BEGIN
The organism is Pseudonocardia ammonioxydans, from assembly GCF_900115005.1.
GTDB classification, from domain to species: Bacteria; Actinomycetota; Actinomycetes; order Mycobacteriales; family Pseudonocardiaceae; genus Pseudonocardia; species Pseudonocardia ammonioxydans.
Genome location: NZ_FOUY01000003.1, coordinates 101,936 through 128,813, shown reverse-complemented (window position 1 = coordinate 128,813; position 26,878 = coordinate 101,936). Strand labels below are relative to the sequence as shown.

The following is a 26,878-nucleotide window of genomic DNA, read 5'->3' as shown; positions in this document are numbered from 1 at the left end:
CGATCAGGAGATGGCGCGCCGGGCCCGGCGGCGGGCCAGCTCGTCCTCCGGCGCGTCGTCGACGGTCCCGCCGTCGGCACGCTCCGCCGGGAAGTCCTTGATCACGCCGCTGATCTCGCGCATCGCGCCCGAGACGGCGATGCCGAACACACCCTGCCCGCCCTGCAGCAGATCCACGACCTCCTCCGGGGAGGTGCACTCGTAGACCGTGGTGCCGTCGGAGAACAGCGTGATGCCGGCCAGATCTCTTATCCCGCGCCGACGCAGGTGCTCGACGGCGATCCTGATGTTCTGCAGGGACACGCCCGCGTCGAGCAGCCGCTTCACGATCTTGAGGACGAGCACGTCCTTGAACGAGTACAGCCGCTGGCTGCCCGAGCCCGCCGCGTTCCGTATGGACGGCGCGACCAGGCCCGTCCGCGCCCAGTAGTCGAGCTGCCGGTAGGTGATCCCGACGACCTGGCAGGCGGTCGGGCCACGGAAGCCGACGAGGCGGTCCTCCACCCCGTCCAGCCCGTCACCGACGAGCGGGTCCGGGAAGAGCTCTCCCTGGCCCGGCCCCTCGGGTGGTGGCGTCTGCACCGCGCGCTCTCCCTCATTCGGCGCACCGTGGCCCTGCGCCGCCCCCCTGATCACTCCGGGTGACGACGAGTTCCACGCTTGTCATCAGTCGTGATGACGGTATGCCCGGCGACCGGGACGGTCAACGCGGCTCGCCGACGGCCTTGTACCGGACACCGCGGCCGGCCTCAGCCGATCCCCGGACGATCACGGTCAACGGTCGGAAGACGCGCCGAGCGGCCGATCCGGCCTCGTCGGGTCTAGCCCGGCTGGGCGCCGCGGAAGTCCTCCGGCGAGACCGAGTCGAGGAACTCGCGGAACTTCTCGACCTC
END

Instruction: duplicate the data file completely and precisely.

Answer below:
The organism is Pseudonocardia ammonioxydans, from assembly GCF_900115005.1.
GTDB classification, from domain to species: Bacteria; Actinomycetota; Actinomycetes; order Mycobacteriales; family Pseudonocardiaceae; genus Pseudonocardia; species Pseudonocardia ammonioxydans.
Genome location: NZ_FOUY01000003.1, coordinates 101,936 through 128,813, shown reverse-complemented (window position 1 = coordinate 128,813; position 26,878 = coordinate 101,936). Strand labels below are relative to the sequence as shown.

The following is a 26,878-nucleotide window of genomic DNA, read 5'->3' as shown; positions in this document are numbered from 1 at the left end:
CGATCAGGAGATGGCGCGCCGGGCCCGGCGGCGGGCCAGCTCGTCCTCCGGCGCGTCGTCGACGGTCCCGCCGTCGGCACGCTCCGCCGGGAAGTCCTTGATCACGCCGCTGATCTCGCGCATCGCGCCCGAGACGGCGATGCCGAACACACCCTGCCCGCCCTGCAGCAGATCCACGACCTCCTCCGGGGAGGTGCACTCGTAGACCGTGGTGCCGTCGGAGAACAGCGTGATGCCGGCCAGATCTCTTATCCCGCGCCGACGCAGGTGCTCGACGGCGATCCTGATGTTCTGCAGGGACACGCCCGCGTCGAGCAGCCGCTTCACGATCTTGAGGACGAGCACGTCCTTGAACGAGTACAGCCGCTGGCTGCCCGAGCCCGCCGCGTTCCGTATGGACGGCGCGACCAGGCCCGTCCGCGCCCAGTAGTCGAGCTGCCGGTAGGTGATCCCGACGACCTGGCAGGCGGTCGGGCCACGGAAGCCGACGAGGCGGTCCTCCACCCCGTCCAGCCCGTCACCGACGAGCGGGTCCGGGAAGAGCTCTCCCTGGCCCGGCCCCTCGGGTGGTGGCGTCTGCACCGCGCGCTCTCCCTCATTCGGCGCACCGTGGCCCTGCGCCGCCCCCCTGATCACTCCGGGTGACGACGAGTTCCACGCTTGTCATCAGTCGTGATGACGGTATGCCCGGCGACCGGGACGGTCAACGCGGCTCGCCGACGGCCTTGTACCGGACACCGCGGCCGGCCTCAGCCGATCCCCGGACGATCACGGTCAACGGTCGGAAGACGCGCCGAGCGGCCGATCCGGCCTCGTCGGGTCTAGCCCGGCTGGGCGCCGCGGAAGTCCTCCGGCGAGACCGAGTCGAGGAACTCGCGGAACTTCTCGACCTC